Guinness World Records

Hong Kong yogi breaks Guinness World Records for headstand and human chair pose

City’s ‘king of yoga’ Yogaraj C.P. balances a 50kg weight while in a headstand for 40 seconds and, at the fourth attempt, serves as human chair for his mum for 59 seconds

PUBLISHED : Thursday, 13 September, 2018, 7:04pm
UPDATED : Saturday, 15 September, 2018, 9:11pm

The function hall at the City University of Hong Kong in Kowloon Tong was filled with suspense when Hong Kong-based yoga teacher Yogaraj C.P. attempted to create two new Guinness World Records – balancing the heaviest weights while doing a headstand, and holding a human chair pose.

“The person must be in a headstand for at least 10 seconds. The number to beat for this record is 50kg,” Guinness World Records adjudicator Louis Jelinek said, explaining the requirements for the first record that had been agreed upon by the organisation and the yogi.

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Yogaraj, 33, attempted the first record by manoeuvring the barbell onto his shoulders unaided and easily surpassed the required time limit – holding the headstand for 40 seconds. Cheers and applause erupted in the hall.

“I was very sure that I’d make it. I’m proud to create something new,” he said, after the adjudicator welcomed him back into the Guinness World Records family.

The last time Yogaraj created a record was in 2015, when he completed a 48-hour yoga marathon that involved 1,500 poses. Indian Prime Minister Narendra Modi personally congratulated the instructor, whose name means “king of yoga”. That record has since been broken, however.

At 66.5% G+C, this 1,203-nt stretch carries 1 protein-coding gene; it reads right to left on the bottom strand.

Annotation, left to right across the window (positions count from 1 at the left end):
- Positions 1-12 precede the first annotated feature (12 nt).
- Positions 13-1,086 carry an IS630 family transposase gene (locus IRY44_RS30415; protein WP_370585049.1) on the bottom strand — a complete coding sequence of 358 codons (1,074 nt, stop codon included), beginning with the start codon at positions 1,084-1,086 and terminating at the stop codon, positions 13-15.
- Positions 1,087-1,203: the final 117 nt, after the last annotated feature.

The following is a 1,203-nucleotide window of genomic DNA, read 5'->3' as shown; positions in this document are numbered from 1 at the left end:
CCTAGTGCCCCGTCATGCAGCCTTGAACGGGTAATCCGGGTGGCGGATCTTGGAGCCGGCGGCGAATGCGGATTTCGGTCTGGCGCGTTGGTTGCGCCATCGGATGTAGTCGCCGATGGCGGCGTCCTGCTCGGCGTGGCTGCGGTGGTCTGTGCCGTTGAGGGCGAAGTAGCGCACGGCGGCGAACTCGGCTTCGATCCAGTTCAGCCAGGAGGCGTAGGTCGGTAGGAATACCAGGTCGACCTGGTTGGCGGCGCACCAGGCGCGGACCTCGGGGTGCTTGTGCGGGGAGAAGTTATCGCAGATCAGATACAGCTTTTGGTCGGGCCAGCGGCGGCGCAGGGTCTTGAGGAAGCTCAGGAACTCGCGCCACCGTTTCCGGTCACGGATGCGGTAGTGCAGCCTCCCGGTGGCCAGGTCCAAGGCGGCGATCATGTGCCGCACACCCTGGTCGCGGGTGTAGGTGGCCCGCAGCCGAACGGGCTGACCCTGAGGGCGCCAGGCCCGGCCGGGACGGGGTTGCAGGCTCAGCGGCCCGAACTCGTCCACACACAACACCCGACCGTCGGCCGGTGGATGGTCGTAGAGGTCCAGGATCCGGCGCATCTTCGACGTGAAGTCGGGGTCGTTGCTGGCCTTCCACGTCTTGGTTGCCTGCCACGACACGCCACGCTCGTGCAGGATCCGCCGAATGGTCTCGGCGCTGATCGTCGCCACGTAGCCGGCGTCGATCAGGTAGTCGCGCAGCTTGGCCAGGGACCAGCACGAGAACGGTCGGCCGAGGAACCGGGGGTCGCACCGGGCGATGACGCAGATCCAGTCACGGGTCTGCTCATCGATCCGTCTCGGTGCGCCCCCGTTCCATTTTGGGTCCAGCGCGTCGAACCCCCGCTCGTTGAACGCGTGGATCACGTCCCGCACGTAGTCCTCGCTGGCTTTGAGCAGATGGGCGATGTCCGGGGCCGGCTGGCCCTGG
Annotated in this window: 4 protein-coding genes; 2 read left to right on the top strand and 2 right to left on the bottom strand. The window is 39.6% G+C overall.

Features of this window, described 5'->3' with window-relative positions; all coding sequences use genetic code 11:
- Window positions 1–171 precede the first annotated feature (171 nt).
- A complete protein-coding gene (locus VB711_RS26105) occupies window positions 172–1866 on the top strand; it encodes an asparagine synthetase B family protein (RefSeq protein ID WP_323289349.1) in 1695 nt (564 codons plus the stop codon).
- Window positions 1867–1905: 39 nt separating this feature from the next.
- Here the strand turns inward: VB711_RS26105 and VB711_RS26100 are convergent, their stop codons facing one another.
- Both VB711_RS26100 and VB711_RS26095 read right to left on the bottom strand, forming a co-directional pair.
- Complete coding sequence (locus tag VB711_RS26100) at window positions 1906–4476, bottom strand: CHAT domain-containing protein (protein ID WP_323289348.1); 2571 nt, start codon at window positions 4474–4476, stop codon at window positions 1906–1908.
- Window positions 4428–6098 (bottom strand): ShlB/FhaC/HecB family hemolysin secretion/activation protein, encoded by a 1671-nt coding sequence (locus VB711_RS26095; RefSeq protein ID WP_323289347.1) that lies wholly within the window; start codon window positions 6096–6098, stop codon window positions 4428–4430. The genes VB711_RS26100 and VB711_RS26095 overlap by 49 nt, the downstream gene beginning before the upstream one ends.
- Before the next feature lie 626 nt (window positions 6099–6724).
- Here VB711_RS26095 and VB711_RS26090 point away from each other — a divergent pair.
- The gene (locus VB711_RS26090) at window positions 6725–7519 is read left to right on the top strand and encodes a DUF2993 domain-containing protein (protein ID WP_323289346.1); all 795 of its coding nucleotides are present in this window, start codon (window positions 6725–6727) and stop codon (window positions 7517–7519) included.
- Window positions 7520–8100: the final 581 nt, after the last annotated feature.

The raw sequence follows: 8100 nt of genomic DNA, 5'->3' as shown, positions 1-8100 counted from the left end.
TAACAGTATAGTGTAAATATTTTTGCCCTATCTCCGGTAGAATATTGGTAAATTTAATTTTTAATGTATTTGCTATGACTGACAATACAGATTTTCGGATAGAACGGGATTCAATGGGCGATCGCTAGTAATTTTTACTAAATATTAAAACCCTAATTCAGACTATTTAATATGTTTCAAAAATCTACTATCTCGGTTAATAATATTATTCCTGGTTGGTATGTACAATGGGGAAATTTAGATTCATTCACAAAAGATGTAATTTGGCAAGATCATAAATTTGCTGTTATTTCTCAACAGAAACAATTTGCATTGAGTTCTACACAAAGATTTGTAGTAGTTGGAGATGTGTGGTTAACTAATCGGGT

The record for holding a human chair pose for more than 50 seconds was longer in the making.

Yogaraj had enlisted his mother, 70-year-old Chidhambaram Sarasu, to perform the human chair pose with him. The duo failed the first two attempts. On the last attempt of the evening, Yogaraj held the pose on two hands with his mother as the sitter for 40 seconds, before his body lowered and his feet touched the ground. There was an audible gasp from the audience.

Guinness World Records agreed to allow another attempt four days later. This time, the duo successfully held the human chair pose for 59 seconds.

“I was feeling a little bit of pressure, but I was confident,” Yogaraj said.

Yogaraj moved from India to Hong Kong in 2003 and lives in the city with his family. He founded and runs the studio Prana Yogam in Tsim Sha Tsui and is the yoga guru-in-residence at City University.

“Yoga is really effective at lowering students’ stress levels,” student resident office director Wilson Lam Kin said. Yogaraj’s yoga workshops have been offered at the residence hall at the university since 2014.

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The guru is also an advocate for yoga in Hong Kong and mainland China. He organises the World Yoga Day celebrations at City University and was invited to participate in a mass tai chi and yoga session in Beijing, as part of Modi’s 2015 visit to China.